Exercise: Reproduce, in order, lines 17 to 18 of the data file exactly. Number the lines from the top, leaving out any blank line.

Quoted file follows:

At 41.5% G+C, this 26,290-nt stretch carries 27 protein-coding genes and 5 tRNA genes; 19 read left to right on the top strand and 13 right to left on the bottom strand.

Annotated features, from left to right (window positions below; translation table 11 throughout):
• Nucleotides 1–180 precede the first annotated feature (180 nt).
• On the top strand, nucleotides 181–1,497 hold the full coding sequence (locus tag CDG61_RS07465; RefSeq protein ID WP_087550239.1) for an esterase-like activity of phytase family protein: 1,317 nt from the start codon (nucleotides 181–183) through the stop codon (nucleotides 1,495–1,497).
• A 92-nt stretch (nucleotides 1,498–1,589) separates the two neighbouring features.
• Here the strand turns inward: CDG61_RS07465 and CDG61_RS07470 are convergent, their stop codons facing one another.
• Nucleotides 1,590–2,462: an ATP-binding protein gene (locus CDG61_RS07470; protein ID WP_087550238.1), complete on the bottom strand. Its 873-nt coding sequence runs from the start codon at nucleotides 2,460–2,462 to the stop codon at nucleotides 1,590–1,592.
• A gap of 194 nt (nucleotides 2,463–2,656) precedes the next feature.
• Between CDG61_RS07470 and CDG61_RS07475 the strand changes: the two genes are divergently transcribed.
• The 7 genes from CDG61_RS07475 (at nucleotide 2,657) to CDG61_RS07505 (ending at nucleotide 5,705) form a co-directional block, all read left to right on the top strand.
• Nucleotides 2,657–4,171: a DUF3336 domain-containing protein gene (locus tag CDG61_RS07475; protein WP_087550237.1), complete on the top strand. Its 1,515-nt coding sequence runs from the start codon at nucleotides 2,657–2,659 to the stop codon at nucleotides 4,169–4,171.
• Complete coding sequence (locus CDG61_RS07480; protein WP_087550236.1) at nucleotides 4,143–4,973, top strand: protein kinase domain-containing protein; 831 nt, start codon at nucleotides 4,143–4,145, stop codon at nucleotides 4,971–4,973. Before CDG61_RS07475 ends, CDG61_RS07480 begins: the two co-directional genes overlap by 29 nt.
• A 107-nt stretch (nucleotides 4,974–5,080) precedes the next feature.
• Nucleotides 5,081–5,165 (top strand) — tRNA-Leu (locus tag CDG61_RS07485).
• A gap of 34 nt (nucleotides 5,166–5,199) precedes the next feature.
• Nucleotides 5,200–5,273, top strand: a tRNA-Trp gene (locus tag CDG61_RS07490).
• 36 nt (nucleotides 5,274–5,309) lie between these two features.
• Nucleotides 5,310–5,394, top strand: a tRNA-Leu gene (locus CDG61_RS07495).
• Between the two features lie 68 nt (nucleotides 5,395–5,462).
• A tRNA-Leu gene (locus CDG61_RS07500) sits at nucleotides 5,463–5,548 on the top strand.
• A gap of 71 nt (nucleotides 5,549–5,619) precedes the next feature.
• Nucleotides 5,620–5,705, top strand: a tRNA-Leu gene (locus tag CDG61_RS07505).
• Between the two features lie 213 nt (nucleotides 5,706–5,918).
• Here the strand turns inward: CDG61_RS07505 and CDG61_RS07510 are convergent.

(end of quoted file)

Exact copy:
• 36 nt (nucleotides 5,274–5,309) lie between these two features.
• Nucleotides 5,310–5,394, top strand: a tRNA-Leu gene (locus CDG61_RS07495).